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USA 1963
Directed by
Nicholas Ray
154 minutes
Rated PG

Reviewed by
Bernard Hemingway
1 stars

55 Days At Peking

Director Nicholas Ray quarreled so violently with producer Samuel Bronston that he eventually quit the picture, which was finished by Andrew Marton and Guy Green, both of whom were uncredited, effectively ending his Hollywood career (he also soon afterward suffered a severe heart attack). Shot on a huge 60 acre purpose-built lot near Madrid the hugely expensive film is a ham-fisted sub-Fordian take on the 1900 Boxer rebellion with American military man Charlton Heston and British diplomat David Niven valiantly withstanding the murderous attacks of fiendish Orientals and Ava Gardner providing the eye candy as an adventuress turned self-sacrificing altruist (according to gossip she was so difficult on set that she was written out of the film, resulting in a laughably awful death-bed scene)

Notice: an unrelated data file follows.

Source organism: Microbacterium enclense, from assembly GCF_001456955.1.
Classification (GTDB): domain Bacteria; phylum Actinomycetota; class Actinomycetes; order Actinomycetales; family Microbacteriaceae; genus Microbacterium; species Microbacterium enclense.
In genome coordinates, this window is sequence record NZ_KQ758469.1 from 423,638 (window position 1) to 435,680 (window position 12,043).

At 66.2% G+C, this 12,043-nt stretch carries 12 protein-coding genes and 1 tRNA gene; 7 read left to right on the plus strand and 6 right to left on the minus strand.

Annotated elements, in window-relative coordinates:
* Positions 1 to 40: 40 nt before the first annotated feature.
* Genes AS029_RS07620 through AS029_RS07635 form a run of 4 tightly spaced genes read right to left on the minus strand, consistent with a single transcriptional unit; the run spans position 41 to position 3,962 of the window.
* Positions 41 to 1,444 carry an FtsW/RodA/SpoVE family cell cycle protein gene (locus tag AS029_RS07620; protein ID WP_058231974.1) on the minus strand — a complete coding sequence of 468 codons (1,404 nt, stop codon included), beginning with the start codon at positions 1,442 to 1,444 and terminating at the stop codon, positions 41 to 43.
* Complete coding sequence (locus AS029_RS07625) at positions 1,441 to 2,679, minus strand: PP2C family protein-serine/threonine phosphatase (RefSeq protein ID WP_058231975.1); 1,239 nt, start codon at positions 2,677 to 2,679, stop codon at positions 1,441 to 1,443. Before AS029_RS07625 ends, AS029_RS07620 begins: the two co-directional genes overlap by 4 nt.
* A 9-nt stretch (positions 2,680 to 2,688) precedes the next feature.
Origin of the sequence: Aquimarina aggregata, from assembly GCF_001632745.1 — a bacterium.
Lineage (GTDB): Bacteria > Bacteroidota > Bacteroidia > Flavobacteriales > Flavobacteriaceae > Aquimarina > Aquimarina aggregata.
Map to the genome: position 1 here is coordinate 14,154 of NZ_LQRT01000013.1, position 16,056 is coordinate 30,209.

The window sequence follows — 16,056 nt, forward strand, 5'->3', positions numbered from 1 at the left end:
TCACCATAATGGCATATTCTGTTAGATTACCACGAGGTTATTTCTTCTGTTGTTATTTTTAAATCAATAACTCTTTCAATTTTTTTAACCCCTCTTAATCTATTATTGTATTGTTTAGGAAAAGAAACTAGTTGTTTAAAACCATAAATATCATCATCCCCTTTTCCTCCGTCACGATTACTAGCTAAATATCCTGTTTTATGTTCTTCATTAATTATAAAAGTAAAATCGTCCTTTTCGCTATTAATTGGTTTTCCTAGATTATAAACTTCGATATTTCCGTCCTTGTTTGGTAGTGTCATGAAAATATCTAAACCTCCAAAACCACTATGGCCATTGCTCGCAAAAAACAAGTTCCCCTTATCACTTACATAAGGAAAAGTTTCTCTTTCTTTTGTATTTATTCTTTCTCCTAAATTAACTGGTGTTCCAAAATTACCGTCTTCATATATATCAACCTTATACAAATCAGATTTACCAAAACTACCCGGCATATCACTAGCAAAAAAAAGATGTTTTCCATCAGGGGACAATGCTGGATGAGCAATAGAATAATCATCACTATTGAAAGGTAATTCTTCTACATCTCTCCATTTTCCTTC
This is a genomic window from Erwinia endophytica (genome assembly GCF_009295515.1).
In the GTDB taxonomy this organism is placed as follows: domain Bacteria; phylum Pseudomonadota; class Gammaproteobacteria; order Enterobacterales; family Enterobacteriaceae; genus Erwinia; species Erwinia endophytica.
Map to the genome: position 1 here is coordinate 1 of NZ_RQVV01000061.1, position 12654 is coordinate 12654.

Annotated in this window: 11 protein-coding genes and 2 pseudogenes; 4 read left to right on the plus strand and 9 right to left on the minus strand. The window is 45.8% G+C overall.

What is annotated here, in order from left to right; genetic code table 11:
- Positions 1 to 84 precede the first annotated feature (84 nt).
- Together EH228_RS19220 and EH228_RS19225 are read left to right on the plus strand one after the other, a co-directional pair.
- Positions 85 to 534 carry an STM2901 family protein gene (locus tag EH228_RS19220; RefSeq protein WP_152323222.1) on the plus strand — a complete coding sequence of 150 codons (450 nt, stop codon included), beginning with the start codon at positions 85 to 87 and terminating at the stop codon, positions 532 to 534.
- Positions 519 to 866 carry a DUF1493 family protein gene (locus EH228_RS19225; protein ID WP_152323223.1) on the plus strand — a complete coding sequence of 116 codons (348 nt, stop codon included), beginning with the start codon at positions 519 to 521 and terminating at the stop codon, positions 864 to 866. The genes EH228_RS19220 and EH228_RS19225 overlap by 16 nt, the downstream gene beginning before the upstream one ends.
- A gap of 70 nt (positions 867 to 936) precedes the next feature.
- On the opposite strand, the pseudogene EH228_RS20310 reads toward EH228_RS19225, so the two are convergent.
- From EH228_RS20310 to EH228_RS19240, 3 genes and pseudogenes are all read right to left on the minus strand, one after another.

1960s big budget spectacles (this was filmed in Super Technorama 70) have not aged well, beyond impressing for the real large-scale logistics which are today replaced with CGI.  This is certainly the case here with the main failing of the film being the Western-centric with God-on-our-side ideology that underpins it, a perspective which at its most egregious resulted in the passing off of a nuggeted-up Robert Helpmann and Flora Robson as Chinese aristocracy.  Such blinkered perception has long since been deconstructed, leaving the film a badly-dated legacy of yesteryear that has nothing to recommend it.




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